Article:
LA Youth Orchestra Italy Tour 2017

Music making, joy, collaboration—all abundantly evident during the LA Youth Orchestra's second international tour, this time to Italy. Fifty students from all across Los Angeles performed in three dramatically different Italian venues—a modern concert hall in Cremona shaped like the inside of a string instrument, an elegant marble outdoor venue in the Tuscan spa town of Montecatini frequented at one time by Verdi and Puccini, and a grand finale in a private chapel in Rome's famous square, the Piazza Navona. Two of the concerts included Italian students. Our students joined in their music and they in ours.

We played Schubert's Unfinished, Mozart's 32nd symphony, and overtures by Mozart, Beethoven, Rossini, plus my short overture titled Alternative Energy. This music was our present to Italy. But Italy gave us memories we will remember our entire lives. I want to share some images that convey the magic of this trip!

Despite a 6 hour delay at the airport, LAYO students just chill on the floor getting to know each other better.

Despite a 6 hour delay at the airport, LAYO students just chill on the floor getting to know each other better.

Two of our advanced violinists enjoying the Venetian canals.

Two of our advanced violinists enjoying the Venetian canals.

One of the groups outside Venice's Jewish ghetto, one of the oldest in the world.

One of the groups outside Venice's Jewish ghetto, one of the oldest in the world.

Poster for our Cremona concert

Poster for our Cremona concert

Setting up for rehearsal in the Arvedi Auditorium in the Violin Museum of Cremona. The hall is designed to feel like being inside a string instrument! Here we have a big problem to solve. The fire marshall instituted new regulations a day before and we were told only two thirds of the orchestra could play on the stage...So we put a third of the players in audience seating!

Setting up for rehearsal in the Arvedi Auditorium in the Violin Museum of Cremona. The hall is designed to feel like being inside a string instrument! Here we have a big problem to solve. The fire marshall instituted new regulations a day before and we were told only two thirds of the orchestra could play on the stage...So we put a third of the players in audience seating!

One of our trumpets preparing before our Cremona concert. The maturity and demeanor of the students made us all very proud. Their professionalism was evident to our audiences and all the Italians we encountered.

One of our trumpets preparing before our Cremona concert. The maturity and demeanor of the students made us all very proud. Their professionalism was evident to our audiences and all the Italians we encountered.

A magical moment in the Cremona cathedral where we heard a rehearsal of Monteverdi's music taking place.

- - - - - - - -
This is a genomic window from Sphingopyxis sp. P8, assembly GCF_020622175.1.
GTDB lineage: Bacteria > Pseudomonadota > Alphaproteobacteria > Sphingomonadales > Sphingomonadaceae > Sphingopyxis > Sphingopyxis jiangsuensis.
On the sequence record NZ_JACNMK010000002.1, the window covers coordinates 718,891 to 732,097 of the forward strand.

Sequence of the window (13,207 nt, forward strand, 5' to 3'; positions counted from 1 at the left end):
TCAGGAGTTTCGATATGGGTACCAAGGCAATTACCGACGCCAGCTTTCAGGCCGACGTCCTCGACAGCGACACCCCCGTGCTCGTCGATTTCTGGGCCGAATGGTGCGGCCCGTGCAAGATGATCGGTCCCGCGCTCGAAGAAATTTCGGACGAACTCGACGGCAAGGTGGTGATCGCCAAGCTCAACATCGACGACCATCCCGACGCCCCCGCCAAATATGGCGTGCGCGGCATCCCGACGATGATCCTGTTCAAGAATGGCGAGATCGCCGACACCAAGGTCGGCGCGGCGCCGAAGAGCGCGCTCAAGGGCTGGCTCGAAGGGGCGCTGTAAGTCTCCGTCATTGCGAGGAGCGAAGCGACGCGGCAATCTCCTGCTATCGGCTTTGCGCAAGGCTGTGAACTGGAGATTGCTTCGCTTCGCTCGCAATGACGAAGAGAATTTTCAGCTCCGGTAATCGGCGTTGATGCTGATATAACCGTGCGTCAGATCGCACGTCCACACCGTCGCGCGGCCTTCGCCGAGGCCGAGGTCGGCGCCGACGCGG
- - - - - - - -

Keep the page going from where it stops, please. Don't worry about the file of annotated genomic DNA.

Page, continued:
A magical moment in the Cremona cathedral where we heard a rehearsal of Monteverdi's music taking place.

This young Cremonese luthier walked us through all the steps to creating a cello. We learned that most of this craftsmanship uses the same tools as in the 17th century. Some of the modern adjustments are just convenience—ultraviolet lights, for instance, to dry oil varnish faster. Luthiers average about one new instrument per month.

This young Cremonese luthier walked us through all the steps to creating a cello. We learned that most of this craftsmanship uses the same tools as in the 17th century. Some of the modern adjustments are just convenience—ultraviolet lights, for instance, to dry oil varnish faster. Luthiers average about one new instrument per month.

Here was his actual workshop—so small, so beautiful. Imagine spending fifty years at this table constructing string instruments! This discipline, dedication, and artistry made a huge impression on the students.

Here was his actual workshop—so small, so beautiful. Imagine spending fifty years at this table constructing string instruments! This discipline, dedication, and artistry made a huge impression on the students.

This was the beautiful outdoor venue in Montecatini. The acoustics are excellent because the floor, walls, and columns are all polished marble. This concert went late into the evening with a cheering full audience.

This was the beautiful outdoor venue in Montecatini. The acoustics are excellent because the floor, walls, and columns are all polished marble. This concert went late into the evening with a cheering full audience.

As the tour continued, the students bonded together closely. One of moments I won't forget was a day we all went to the beach and the entire orchestra was together frolicking in the small waves of the Mediterranean. I wish I had had a waterproof camera to record that!